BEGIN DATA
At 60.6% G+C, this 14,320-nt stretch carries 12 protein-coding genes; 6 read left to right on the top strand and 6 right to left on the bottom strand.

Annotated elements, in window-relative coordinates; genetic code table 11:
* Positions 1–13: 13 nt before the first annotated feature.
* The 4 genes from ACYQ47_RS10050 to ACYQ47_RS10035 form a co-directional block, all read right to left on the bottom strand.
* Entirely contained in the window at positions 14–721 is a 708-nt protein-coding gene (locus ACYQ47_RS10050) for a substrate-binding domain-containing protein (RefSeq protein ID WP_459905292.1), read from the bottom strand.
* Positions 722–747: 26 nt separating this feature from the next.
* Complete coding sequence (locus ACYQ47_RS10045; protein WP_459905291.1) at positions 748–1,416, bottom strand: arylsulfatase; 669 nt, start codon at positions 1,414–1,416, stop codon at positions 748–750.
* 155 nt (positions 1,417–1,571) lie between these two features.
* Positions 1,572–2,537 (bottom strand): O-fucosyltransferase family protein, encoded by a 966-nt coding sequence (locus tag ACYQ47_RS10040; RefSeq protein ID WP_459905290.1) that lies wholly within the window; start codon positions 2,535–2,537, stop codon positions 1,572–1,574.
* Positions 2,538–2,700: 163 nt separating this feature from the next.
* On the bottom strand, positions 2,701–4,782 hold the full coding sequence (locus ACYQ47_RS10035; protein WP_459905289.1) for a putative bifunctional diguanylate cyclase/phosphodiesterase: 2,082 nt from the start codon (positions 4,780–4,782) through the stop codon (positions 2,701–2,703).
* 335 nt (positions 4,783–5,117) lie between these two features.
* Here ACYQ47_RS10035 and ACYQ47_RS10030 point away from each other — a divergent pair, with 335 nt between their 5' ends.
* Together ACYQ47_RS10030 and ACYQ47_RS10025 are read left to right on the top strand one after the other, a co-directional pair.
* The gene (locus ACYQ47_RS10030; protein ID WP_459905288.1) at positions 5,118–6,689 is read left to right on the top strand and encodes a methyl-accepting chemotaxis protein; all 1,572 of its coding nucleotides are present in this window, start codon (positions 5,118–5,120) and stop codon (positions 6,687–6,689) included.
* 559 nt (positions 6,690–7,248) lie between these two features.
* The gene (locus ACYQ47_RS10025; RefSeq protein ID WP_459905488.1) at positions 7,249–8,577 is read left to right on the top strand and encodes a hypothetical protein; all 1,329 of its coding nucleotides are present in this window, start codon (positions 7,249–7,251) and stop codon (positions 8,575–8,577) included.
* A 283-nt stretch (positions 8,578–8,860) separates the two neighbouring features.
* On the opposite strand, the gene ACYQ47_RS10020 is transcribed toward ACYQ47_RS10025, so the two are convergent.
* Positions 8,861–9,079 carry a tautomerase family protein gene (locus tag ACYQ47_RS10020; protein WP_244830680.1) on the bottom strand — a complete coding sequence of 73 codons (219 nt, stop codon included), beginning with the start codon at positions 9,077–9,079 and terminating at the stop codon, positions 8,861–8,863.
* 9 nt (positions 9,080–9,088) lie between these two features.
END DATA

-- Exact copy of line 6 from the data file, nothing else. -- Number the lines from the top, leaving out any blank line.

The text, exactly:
* Positions 722–747: 26 nt separating this feature from the next.